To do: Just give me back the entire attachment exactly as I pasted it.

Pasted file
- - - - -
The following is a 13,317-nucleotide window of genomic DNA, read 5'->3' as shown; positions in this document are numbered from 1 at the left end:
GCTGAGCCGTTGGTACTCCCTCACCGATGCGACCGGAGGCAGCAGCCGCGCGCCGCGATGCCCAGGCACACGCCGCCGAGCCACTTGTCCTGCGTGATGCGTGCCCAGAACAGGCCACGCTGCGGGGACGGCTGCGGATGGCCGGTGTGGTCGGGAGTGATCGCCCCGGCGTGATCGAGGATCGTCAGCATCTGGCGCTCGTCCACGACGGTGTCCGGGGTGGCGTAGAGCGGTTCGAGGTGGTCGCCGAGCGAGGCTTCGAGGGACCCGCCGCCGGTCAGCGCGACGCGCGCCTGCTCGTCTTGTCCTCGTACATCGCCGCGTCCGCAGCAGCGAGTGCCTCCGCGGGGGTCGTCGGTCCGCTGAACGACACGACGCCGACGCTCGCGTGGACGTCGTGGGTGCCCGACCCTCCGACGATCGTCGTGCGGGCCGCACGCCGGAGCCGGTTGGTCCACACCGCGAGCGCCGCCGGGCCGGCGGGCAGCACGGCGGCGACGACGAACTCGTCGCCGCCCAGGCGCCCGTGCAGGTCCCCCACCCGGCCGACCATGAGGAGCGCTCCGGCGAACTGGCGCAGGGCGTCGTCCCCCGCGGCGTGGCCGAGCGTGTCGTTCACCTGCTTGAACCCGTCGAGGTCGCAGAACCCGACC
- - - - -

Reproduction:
The following is a 13,317-nucleotide window of genomic DNA, read 5'->3' as shown; positions in this document are numbered from 1 at the left end:
GCTGAGCCGTTGGTACTCCCTCACCGATGCGACCGGAGGCAGCAGCCGCGCGCCGCGATGCCCAGGCACACGCCGCCGAGCCACTTGTCCTGCGTGATGCGTGCCCAGAACAGGCCACGCTGCGGGGACGGCTGCGGATGGCCGGTGTGGTCGGGAGTGATCGCCCCGGCGTGATCGAGGATCGTCAGCATCTGGCGCTCGTCCACGACGGTGTCCGGGGTGGCGTAGAGCGGTTCGAGGTGGTCGCCGAGCGAGGCTTCGAGGGACCCGCCGCCGGTCAGCGCGACGCGCGCCTGCTCGTCTTGTCCTCGTACATCGCCGCGTCCGCAGCAGCGAGTGCCTCCGCGGGGGTCGTCGGTCCGCTGAACGACACGACGCCGACGCTCGCGTGGACGTCGTGGGTGCCCGACCCTCCGACGATCGTCGTGCGGGCCGCACGCCGGAGCCGGTTGGTCCACACCGCGAGCGCCGCCGGGCCGGCGGGCAGCACGGCGGCGACGACGAACTCGTCGCCGCCCAGGCGCCCGTGCAGGTCCCCCACCCGGCCGACCATGAGGAGCGCTCCGGCGAACTGGCGCAGGGCGTCGTCCCCCGCGGCGTGGCCGAGCGTGTCGTTCACCTGCTTGAACCCGTCGAGGTCGCAGAACCCGACC